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Egyptian Economist Abdel Khalek Farouk Arrested for Criticizing Egypt’s Economy

Egyptian Economist Abdel Khalek Farouk Arrested for Criticizing Egypt’s Economy

Economic expert and writer Abdel-Khalek Farouk. Photo credit: Facebook

Writer and economist Abdel Khalek Farouk was detained on October 21 after publishing a book titled ‘Is Egypt Really a Poor Country?’ that allegedly contained false criticism about Egypt’s economy.

The 61- year-old author has published more than 20 books analyzing Egypt’s economy. His latest book ‘Is Egypt Really a Poor Country?’ was yet to be available to the public. It was confiscated at the publishing house as it was being prepared for print.

The Supreme State Security Prosecutions  issued an arrest warrant for both Farouk and the owner of the publishing house, Ibrahim El-Khatib.

After their interrogation on Monday, Farouk and El-Khatib were held in custody at the Shorouk Police Station. However, El-Khatib was released while Farouk’s fait is yet to be determined.

“It contained false information that would affect the national economy,” a security source told Egypt Independent. In the book, Farouk has allegedly analyzed Egypt’s economic crisis and criticized it the country’s policies.

According to Naglaa Ossma, Farouk’s wife, the authorities have informed the economist that he was arrested on the charges of spreading false news through his book.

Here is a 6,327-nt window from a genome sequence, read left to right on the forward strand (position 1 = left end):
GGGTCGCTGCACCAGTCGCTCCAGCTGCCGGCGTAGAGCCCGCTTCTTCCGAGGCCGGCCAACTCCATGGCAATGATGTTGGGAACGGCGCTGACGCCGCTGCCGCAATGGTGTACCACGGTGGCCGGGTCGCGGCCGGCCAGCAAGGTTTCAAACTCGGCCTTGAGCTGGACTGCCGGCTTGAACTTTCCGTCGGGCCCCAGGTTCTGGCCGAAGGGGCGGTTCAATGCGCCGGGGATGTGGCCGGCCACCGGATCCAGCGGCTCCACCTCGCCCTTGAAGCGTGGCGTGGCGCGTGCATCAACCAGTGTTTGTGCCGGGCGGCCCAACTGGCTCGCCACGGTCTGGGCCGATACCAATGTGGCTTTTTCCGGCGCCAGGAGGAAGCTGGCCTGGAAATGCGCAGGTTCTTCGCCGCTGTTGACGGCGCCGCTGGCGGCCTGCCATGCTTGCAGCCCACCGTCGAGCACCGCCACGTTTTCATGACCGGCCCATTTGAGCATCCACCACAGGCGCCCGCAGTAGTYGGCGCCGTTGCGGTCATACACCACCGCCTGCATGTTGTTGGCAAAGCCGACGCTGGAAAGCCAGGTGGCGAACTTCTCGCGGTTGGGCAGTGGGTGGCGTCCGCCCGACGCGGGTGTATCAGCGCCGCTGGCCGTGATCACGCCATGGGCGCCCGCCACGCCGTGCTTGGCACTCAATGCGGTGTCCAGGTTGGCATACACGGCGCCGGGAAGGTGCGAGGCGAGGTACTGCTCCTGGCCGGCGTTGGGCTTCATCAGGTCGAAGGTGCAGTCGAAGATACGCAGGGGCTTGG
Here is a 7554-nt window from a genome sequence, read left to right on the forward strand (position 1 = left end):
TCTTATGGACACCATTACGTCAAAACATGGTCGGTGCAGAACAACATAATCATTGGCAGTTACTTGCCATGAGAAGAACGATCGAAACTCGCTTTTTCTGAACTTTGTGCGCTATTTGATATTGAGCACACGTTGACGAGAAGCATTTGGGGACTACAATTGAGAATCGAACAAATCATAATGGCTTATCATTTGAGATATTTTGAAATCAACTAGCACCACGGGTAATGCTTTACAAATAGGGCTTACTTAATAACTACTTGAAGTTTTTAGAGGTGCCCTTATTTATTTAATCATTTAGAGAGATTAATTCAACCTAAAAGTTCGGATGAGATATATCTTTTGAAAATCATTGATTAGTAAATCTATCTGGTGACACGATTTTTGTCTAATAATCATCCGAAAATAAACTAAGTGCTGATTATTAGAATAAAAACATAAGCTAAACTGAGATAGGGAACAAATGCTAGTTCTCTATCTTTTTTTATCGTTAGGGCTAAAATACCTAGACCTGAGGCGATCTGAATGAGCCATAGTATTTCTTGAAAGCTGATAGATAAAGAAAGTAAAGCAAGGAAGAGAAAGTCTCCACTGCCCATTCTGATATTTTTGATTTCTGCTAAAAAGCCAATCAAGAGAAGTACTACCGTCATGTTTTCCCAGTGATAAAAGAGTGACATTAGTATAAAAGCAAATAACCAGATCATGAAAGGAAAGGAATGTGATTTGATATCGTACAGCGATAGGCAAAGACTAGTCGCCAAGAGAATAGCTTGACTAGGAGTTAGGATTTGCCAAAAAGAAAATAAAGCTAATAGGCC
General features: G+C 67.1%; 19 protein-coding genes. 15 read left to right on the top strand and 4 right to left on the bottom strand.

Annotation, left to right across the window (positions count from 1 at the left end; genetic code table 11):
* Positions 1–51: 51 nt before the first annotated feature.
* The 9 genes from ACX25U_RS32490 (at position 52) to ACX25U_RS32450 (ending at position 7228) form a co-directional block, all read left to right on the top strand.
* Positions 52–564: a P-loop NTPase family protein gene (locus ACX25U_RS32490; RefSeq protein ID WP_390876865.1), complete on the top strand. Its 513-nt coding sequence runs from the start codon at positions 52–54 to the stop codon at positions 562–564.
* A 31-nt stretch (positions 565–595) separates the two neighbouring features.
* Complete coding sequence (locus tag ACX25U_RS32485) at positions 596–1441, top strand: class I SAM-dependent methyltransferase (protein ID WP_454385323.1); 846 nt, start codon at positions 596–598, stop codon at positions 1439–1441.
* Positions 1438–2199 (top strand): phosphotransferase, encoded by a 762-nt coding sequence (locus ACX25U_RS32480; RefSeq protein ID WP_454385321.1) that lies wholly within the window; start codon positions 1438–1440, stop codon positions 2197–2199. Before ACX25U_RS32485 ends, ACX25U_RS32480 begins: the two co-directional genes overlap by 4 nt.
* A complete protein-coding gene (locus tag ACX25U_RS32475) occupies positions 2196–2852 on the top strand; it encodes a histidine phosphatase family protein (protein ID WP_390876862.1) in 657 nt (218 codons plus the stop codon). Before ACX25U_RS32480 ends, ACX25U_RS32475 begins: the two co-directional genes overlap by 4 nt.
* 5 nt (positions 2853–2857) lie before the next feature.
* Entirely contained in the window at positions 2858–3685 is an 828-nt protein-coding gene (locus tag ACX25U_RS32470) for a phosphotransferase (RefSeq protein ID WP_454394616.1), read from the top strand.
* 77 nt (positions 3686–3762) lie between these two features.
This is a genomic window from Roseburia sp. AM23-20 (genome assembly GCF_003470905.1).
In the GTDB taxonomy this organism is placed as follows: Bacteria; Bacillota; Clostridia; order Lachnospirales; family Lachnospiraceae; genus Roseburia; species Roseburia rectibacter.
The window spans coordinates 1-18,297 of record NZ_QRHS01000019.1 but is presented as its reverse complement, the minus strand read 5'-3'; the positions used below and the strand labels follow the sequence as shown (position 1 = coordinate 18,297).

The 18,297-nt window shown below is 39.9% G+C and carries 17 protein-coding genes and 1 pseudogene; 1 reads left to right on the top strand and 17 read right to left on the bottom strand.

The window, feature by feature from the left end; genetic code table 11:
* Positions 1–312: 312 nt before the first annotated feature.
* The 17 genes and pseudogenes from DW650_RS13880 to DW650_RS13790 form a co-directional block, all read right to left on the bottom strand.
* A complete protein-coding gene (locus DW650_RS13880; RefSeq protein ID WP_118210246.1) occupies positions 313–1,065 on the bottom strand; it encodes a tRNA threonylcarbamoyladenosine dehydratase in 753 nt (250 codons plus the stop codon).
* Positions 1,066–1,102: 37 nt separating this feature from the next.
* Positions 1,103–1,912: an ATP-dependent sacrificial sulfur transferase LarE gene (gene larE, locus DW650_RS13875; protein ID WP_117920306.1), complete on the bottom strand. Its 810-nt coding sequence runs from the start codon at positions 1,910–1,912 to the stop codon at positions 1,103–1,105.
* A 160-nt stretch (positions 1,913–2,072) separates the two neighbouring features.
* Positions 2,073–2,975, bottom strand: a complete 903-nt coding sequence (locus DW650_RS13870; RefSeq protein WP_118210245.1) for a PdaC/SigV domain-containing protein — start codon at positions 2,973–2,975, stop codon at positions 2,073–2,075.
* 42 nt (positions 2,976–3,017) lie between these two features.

After the book was seized, Farouk released the book online free of charge in a move that took social media by storm.

Amnesty International’s Egypt researcher, Hussein Baoumi told Middle East Eye that “This seems to be yet another example of the Egyptian authorities’ reacting angrily at anything amounting to disagreement or dissent.”

In March 2018,  Egypt’s public prosecution announced  hotlines for citizens to report on ‘fake news and rumors’ published on media outlets and social media platforms that ‘aim to disrupt the nation’s security’. Moreover, Egyptian authorities have been cracking down on any news outlets or news containing false information which could be perceived as ‘inciting terrorism’.

Since May 2017, hundreds of news outlets have been blocked in Egypt including Mada Masr, Daily News Egypt and Human Rights Watch. Additionally, some 20 journalists are currently behind bars; including two journalists who were arrested earlier this month in Alexandria.

 

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